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Tuesday, 1 November 2016

Reviews: Monte Pittman, 40 Watt Sun, Glitter Wizard, Dee Snider (Reviews By Paul)

Monte Pittman: Inverted Grasp Of Balance (Metal Blade)

I’m not sure if being the guitarist in Madonna’s touring band since 2001 is a fantastic status to hold but this is the title that sits with Monte Pittman. For those who are unfamiliar with him, he also played guitar and some bass in Prong from 2000 – 2008. Inverted Grasp Of Balance is his third solo album and follows 2014’s The Power Of Three. It’s a competently performed album, crammed with shredding guitar licks and some very heavy riffs. It also features Billy Sheehan on bass and Richard Christy (Charred Walls of the Damned, Iced Earth, Death) on drums. Unfortunately, some of the tracks on the album are dreadful, Guilty Pleasure being the prime example of something that Anvil would reject. By the middle of the album I was struggling to maintain interest and by the end I was totally disinterested. I’m afraid it’s a no from me. 5/10

40 Watt Sun: Wider Than The Sky (Radiance Records)

London three piece 40 Watt Sun’s follow up to 2011’s The Inside Room is a somber affair. With a focus on introspection and relationships, layered pieces full of atmosphere wash over the listener. For a three piece, 40 Watt Sun create a complex sound, with Patrick Walker’s vocals mournful yet very apt. In places dynamic, in others light, orchestrated instrumentation abounds with a hard rock edge, the band are not what you’d expect from an outfit labelled with the doom tag. My one criticism is that the songs all blend into one which may be the point when some of your tracks are 16 minutes long. 6/10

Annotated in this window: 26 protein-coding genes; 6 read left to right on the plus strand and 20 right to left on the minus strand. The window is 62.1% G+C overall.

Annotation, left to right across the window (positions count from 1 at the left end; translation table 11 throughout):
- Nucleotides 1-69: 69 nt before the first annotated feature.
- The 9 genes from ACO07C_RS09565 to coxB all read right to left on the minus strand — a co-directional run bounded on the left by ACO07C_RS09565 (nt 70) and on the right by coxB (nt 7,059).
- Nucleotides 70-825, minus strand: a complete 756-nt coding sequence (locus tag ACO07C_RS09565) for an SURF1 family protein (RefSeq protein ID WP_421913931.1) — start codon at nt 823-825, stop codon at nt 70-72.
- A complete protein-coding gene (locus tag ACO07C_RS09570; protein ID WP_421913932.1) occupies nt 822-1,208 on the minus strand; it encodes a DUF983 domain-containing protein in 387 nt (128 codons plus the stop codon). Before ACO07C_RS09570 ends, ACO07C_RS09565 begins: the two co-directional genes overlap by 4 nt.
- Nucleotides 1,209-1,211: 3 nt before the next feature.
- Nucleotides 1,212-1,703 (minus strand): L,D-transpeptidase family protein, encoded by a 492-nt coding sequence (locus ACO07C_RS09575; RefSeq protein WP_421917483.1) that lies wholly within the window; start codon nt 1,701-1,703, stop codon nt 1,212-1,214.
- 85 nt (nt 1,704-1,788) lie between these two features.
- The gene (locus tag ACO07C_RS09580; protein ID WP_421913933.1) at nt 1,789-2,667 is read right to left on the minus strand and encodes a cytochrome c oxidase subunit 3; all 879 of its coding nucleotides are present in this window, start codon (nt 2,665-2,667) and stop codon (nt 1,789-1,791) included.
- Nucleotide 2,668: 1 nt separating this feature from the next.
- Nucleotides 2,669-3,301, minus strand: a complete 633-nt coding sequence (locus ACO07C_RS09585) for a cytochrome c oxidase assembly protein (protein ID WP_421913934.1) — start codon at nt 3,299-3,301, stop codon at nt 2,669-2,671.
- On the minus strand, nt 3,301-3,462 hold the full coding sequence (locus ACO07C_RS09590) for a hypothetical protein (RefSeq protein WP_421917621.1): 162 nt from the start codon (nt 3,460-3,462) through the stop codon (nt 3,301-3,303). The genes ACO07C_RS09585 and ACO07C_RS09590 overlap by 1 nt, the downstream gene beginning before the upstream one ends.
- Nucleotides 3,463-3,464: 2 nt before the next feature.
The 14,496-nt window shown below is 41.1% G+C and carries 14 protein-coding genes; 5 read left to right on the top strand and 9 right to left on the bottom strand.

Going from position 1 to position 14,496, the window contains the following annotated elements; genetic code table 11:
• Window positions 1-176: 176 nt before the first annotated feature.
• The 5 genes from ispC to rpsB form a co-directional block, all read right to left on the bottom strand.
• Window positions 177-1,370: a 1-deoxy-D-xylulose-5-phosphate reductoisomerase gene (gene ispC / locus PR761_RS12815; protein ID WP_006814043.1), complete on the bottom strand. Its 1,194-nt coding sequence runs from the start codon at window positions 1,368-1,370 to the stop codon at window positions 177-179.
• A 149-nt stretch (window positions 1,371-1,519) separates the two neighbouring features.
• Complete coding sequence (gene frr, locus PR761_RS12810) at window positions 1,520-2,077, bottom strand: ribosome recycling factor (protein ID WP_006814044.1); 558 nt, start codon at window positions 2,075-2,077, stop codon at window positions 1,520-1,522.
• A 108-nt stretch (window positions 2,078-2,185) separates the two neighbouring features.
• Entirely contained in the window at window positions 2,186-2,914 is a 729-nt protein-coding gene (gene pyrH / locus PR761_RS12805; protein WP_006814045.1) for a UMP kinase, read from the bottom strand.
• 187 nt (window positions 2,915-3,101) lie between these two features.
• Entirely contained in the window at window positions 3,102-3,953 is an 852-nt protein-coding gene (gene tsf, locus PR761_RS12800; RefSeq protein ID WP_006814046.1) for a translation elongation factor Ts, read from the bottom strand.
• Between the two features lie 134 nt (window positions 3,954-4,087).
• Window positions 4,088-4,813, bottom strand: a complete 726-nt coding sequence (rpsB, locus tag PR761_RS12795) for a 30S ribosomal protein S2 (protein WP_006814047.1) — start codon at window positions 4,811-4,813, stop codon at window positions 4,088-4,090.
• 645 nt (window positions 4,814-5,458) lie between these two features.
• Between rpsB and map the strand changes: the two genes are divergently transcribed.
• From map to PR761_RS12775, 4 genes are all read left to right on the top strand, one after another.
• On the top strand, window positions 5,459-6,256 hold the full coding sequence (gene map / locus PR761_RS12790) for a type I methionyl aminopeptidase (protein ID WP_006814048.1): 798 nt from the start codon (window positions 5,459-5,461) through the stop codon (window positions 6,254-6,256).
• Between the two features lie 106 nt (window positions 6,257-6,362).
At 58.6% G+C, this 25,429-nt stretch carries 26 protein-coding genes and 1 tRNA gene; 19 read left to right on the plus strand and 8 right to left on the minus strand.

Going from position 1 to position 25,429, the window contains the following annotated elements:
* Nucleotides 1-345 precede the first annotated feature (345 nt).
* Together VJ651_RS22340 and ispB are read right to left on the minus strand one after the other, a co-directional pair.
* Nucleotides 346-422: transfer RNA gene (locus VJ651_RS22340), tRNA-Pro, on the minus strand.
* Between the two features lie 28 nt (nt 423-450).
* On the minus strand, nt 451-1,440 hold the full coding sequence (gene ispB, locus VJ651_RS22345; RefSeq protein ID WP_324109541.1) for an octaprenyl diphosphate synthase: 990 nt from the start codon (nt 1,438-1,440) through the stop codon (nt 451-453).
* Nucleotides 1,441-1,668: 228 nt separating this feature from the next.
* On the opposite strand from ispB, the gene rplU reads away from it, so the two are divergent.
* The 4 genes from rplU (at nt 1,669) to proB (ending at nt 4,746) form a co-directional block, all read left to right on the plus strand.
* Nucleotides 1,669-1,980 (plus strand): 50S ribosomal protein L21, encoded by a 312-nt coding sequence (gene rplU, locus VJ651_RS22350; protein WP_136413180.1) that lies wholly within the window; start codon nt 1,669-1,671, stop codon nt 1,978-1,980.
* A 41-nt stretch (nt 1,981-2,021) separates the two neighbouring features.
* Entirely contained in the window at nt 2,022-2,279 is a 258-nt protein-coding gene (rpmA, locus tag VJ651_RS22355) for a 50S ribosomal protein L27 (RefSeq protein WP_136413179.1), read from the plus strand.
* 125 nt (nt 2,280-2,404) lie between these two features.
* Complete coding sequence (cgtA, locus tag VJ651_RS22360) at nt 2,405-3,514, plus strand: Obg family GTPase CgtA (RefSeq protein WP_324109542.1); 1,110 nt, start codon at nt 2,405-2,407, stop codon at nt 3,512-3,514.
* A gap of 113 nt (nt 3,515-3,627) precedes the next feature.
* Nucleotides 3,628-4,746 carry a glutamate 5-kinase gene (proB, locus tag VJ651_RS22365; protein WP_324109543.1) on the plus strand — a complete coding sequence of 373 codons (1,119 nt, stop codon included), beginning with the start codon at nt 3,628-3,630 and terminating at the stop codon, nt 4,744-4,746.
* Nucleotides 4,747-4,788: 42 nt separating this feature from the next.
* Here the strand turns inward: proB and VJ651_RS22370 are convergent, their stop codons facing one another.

Glitter Wizard: Hollow Earth Tour (Heavy Psych Sounds)

Yeah, another crazy psychedelic stoner outfit immersed in 1970 is just what we need was my first thought when I saw this. Turns out we might just need Glitter Wizard for a little while. Hollow Earth Tour is one massive slab of fast paced punk infused psychedelia which certainly warms you up on a cold day. Opener Smokey God gets things moving but it’s the Hammond keys of Doug Graves which layer and underpin Lorfin Terrafor’s rampaging guitar on The Hunter where things get good. A huge shift in time and direction half way through keeps your attention whilst the 70s sound is both retro and fresh. The seven minute Scales maintains the pace with seismic sound changes, manic vocals and the cacophony of noise powering the whole thing forward. One-and-a-half-minute Stoned Odyssey segues perfectly into the riff heavy Fungal Visions with Fancee Cymbals drumming and Wendy Stonehenge’s trippy vocals drawing you into the sounds and visions of early Sabbath, Blue Cheer and Hawkwind. It’s wild and 70s soaked, but it’s also solid and good fun. Well worth taking the trip to the centre of your mind.  7/10

Dee Snider: We Are The Ones (earMusic)

"Most of my heavy metal fans are going to hate it". So said Dee Snider in late Summer 2016 and he’s nailed it. The frontman of one of the most astonishing live bands has delivered a steaming turd of an album that I fucking hate. Never mind the crawlingly poor acoustic We’re Not Going to Take It (Yes, it was for a cancer charity but that isn’t an excuse for the appalling video that accompanies this) or the pointless cover of Nine Inch Nails’ Head Like A Hole. There is only one track on this album and that is Close To You. Now I’m hoping against hope that this is a song written to highlight the problem of men stalking women and all the connotations that accompany such unacceptable behaviour. If it isn’t, it is one of the most disturbing and uncomfortable songs I’ve ever heard. I felt sick after listening to it. In fact, I’m basing my mark on this track alone. You were right Dee, I really do hate it. 3/10


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